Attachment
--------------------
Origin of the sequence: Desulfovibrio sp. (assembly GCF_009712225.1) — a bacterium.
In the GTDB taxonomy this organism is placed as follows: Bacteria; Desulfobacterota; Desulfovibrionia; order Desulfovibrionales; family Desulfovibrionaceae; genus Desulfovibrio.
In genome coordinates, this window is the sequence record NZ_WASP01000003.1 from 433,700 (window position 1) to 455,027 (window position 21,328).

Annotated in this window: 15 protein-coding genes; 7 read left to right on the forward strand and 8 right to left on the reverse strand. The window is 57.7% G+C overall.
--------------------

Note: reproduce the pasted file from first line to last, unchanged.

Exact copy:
Origin of the sequence: Desulfovibrio sp. (assembly GCF_009712225.1) — a bacterium.
In the GTDB taxonomy this organism is placed as follows: Bacteria; Desulfobacterota; Desulfovibrionia; order Desulfovibrionales; family Desulfovibrionaceae; genus Desulfovibrio.
In genome coordinates, this window is the sequence record NZ_WASP01000003.1 from 433,700 (window position 1) to 455,027 (window position 21,328).

Annotated in this window: 15 protein-coding genes; 7 read left to right on the forward strand and 8 right to left on the reverse strand. The window is 57.7% G+C overall.